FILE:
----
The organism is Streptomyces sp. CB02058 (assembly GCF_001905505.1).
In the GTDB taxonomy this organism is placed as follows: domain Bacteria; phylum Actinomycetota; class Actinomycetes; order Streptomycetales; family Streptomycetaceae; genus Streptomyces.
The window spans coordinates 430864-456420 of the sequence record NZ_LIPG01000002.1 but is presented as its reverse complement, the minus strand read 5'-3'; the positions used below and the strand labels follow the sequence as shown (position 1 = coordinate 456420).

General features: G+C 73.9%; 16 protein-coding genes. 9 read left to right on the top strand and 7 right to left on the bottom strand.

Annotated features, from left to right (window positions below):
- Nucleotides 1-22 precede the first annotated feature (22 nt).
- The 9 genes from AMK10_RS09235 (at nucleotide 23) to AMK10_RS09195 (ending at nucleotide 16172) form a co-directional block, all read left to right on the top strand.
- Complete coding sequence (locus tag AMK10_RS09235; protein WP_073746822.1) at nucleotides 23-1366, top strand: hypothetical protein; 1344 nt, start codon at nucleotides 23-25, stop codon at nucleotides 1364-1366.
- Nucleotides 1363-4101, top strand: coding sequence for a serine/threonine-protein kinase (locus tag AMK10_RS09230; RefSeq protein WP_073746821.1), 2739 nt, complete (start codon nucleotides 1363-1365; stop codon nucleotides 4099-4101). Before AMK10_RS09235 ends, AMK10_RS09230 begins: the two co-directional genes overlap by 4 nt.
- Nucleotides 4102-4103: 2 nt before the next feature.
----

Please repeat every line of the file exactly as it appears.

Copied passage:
The organism is Streptomyces sp. CB02058 (assembly GCF_001905505.1).
In the GTDB taxonomy this organism is placed as follows: domain Bacteria; phylum Actinomycetota; class Actinomycetes; order Streptomycetales; family Streptomycetaceae; genus Streptomyces.
The window spans coordinates 430864-456420 of the sequence record NZ_LIPG01000002.1 but is presented as its reverse complement, the minus strand read 5'-3'; the positions used below and the strand labels follow the sequence as shown (position 1 = coordinate 456420).

General features: G+C 73.9%; 16 protein-coding genes. 9 read left to right on the top strand and 7 right to left on the bottom strand.

Annotated features, from left to right (window positions below):
- Nucleotides 1-22 precede the first annotated feature (22 nt).
- The 9 genes from AMK10_RS09235 (at nucleotide 23) to AMK10_RS09195 (ending at nucleotide 16172) form a co-directional block, all read left to right on the top strand.
- Complete coding sequence (locus tag AMK10_RS09235; protein WP_073746822.1) at nucleotides 23-1366, top strand: hypothetical protein; 1344 nt, start codon at nucleotides 23-25, stop codon at nucleotides 1364-1366.
- Nucleotides 1363-4101, top strand: coding sequence for a serine/threonine-protein kinase (locus tag AMK10_RS09230; RefSeq protein WP_073746821.1), 2739 nt, complete (start codon nucleotides 1363-1365; stop codon nucleotides 4099-4101). Before AMK10_RS09235 ends, AMK10_RS09230 begins: the two co-directional genes overlap by 4 nt.
- Nucleotides 4102-4103: 2 nt before the next feature.